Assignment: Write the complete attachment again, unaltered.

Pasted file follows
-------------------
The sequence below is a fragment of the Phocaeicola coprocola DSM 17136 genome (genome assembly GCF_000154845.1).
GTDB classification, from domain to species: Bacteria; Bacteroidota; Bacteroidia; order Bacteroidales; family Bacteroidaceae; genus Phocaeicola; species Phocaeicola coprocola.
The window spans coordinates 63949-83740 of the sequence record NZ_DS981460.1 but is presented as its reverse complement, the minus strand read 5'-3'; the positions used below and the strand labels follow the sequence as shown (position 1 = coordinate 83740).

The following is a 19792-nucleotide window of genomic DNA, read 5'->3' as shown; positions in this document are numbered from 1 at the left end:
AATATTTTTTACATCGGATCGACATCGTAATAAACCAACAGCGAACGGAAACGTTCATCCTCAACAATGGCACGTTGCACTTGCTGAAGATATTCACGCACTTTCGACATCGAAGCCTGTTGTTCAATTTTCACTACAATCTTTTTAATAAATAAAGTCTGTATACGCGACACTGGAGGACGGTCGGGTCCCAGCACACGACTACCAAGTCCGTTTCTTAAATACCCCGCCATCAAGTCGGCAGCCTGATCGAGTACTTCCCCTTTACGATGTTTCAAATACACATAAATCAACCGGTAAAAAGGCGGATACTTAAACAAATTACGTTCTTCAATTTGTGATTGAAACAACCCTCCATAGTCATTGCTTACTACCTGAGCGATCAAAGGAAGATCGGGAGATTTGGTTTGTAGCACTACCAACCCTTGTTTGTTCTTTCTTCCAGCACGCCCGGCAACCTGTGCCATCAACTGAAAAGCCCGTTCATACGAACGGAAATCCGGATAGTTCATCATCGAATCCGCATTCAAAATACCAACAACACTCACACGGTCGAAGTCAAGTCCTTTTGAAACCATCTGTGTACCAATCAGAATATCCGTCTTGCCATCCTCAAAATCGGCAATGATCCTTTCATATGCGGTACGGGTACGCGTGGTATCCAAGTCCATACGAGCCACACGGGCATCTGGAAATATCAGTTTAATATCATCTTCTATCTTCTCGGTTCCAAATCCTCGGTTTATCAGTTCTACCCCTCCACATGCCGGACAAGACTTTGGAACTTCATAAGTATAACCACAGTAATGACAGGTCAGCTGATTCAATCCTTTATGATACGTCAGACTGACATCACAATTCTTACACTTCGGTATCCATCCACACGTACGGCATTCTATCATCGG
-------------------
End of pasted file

The sequence below is a fragment of the Phocaeicola coprocola DSM 17136 genome (genome assembly GCF_000154845.1).
GTDB classification, from domain to species: Bacteria; Bacteroidota; Bacteroidia; order Bacteroidales; family Bacteroidaceae; genus Phocaeicola; species Phocaeicola coprocola.
The window spans coordinates 63949-83740 of the sequence record NZ_DS981460.1 but is presented as its reverse complement, the minus strand read 5'-3'; the positions used below and the strand labels follow the sequence as shown (position 1 = coordinate 83740).

The following is a 19792-nucleotide window of genomic DNA, read 5'->3' as shown; positions in this document are numbered from 1 at the left end:
AATATTTTTTACATCGGATCGACATCGTAATAAACCAACAGCGAACGGAAACGTTCATCCTCAACAATGGCACGTTGCACTTGCTGAAGATATTCACGCACTTTCGACATCGAAGCCTGTTGTTCAATTTTCACTACAATCTTTTTAATAAATAAAGTCTGTATACGCGACACTGGAGGACGGTCGGGTCCCAGCACACGACTACCAAGTCCGTTTCTTAAATACCCCGCCATCAAGTCGGCAGCCTGATCGAGTACTTCCCCTTTACGATGTTTCAAATACACATAAATCAACCGGTAAAAAGGCGGATACTTAAACAAATTACGTTCTTCAATTTGTGATTGAAACAACCCTCCATAGTCATTGCTTACTACCTGAGCGATCAAAGGAAGATCGGGAGATTTGGTTTGTAGCACTACCAACCCTTGTTTGTTCTTTCTTCCAGCACGCCCGGCAACCTGTGCCATCAACTGAAAAGCCCGTTCATACGAACGGAAATCCGGATAGTTCATCATCGAATCCGCATTCAAAATACCAACAACACTCACACGGTCGAAGTCAAGTCCTTTTGAAACCATCTGTGTACCAATCAGAATATCCGTCTTGCCATCCTCAAAATCGGCAATGATCCTTTCATATGCGGTACGGGTACGCGTGGTATCCAAGTCCATACGAGCCACACGGGCATCTGGAAATATCAGTTTAATATCATCTTCTATCTTCTCGGTTCCAAATCCTCGGTTTATCAGTTCTACCCCTCCACATGCCGGACAAGACTTTGGAACTTCATAAGTATAACCACAGTAATGACAGGTCAGCTGATTCAATCCTTTATGATACGTCAGACTGACATCACAATTCTTACACTTCGGTATCCATCCACACGTACGGCATTCTATCATCGG